As the first general assembly of the Fifth Plenary Council of Australia nears the halfway point, Archbishop Anthony Fisher OP has preached on the power of prayer and trust in the Holy Spirit.
Celebrating Mass for the third full day of the Council, Archbishop Fisher’s homily reflected on Luke’s Gospel of the day, when the disciples ask Jesus how to pray.
“They knew Christ was the best of teachers,” he said.
“Of the 90 times people address Jesus in the Gospels, they call Him ‘Teacher’ in 60 of them, a title He also used for Himself. For our Plenary Council, also, Christ must be our wisdom and guide, and so: ‘Lord, teach us how to pray’.”
Archbishop Fisher said, “the first purpose of the Church is the worthy worship of God, and our Plenary Council will surely do all it can to ensure this takes place going forward”.
Archbishop Fisher’s homily also reflected on the musings of the daughter of Karl Marx, the founder of atheistic communism, speaking to a friend after reading the Our Father.
Jenny Marx spoke of how wonderful it would be if there were a God like the one spoken about in that prayer.
“Well, Ms Marx,” Archbishop Fisher said, “we the People of God in Australia respond, ‘there is!’”
She also spoke of how transformational it would be if God’s children made his name holy, made his kingdom come, did his will, fed and forgave others, were fed and forgiven, and were freed from evil.
“For all that to be true, we must be Australia’s powerhouse of prayer,” Archbishop Fisher preached.
“Only through prayer can we hear, discern, converse, propose, decide. Only with such inspirations that we can make the decisions we must. But with true and deep prayer we can face the dreams and difficulties head on, in the grace of the Holy Spirit and the company of fellow believers, striking out with renewed conviction and humble confidence.”
Archbishop Fisher concluded: “Thy kingdom come, thy will be done — in Australia, as it is in heaven!”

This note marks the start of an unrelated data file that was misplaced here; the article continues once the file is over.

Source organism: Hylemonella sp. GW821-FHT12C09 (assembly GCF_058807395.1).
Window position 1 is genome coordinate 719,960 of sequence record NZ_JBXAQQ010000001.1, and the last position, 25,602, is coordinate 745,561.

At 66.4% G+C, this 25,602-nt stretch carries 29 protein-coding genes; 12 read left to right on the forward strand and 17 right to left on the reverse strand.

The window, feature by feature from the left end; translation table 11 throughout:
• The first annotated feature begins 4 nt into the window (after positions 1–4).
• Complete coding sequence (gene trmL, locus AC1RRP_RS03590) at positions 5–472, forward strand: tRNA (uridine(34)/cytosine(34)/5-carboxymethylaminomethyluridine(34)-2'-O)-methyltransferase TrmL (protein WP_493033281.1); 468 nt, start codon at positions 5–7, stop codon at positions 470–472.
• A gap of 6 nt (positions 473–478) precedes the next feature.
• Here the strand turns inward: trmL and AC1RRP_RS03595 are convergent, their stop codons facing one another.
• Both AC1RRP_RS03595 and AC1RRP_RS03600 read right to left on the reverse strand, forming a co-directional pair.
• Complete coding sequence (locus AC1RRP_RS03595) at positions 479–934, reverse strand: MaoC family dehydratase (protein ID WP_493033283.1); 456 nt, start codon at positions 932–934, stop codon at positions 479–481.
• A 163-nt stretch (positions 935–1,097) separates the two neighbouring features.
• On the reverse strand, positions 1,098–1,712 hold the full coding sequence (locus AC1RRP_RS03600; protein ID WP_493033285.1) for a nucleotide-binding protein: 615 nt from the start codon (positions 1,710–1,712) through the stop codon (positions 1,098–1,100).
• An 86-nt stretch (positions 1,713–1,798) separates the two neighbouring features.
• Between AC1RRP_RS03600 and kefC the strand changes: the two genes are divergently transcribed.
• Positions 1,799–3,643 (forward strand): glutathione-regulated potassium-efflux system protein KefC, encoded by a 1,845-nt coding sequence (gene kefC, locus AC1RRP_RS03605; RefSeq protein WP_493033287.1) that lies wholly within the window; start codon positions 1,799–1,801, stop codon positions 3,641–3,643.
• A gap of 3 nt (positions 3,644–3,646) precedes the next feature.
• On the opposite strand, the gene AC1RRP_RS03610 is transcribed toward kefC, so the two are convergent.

Click here to view Mass for October 6 celebrated by Archbishop Fisher.
On Monday, as the first general assembly opened, Archbishop Fisher wrote about the Plenary Council in The Australian.
“The Church must explore new opportunities while remaining faithful to its identity as the People of God inspired by the Gospel of Jesus and served by the hierarchy, alert to the challenges and opportunities, graces and limitations particular to our time and place,” he wrote.
Archbishop Fisher said the Council’s members are well aware of the challenges the Church is facing in wider society, including the increase of people with no faith, a decline in religious vocations, changes in law and practice, and a lack of respect for religious freedom.
“Facing up to these challenges presents opportunities for the Church to cultivate in her members ‘be-attitudes’ of prayerfulness and contemplation, justice and peacefulness, patience and compassion expressed in action,” he wrote.
“It calls us to speak passionately for the voiceless, whether unborn or newborn, disabled or mentally ill, trafficked or refugees, indigenous or homeless, frail elderly or dying. And it demands we draw the connections between the physical, human and spiritual ecologies and highlight responsibilities towards each.”
With thanks to the ACBC.
The First Assembly of the Plenary Council will see nearly 280 members drawn from all Catholic dioceses in Australia, meeting online to discuss the Agenda questions from 3 to 10 October 2021.
Find details on how you can participate in the Plenary Council’s daily Masses and livestreamed sessions, our Diocese’s response to the Agenda questions and further resources including the Diocesan prayer for the Plenary Council at parracatholic.org/plenary-2021/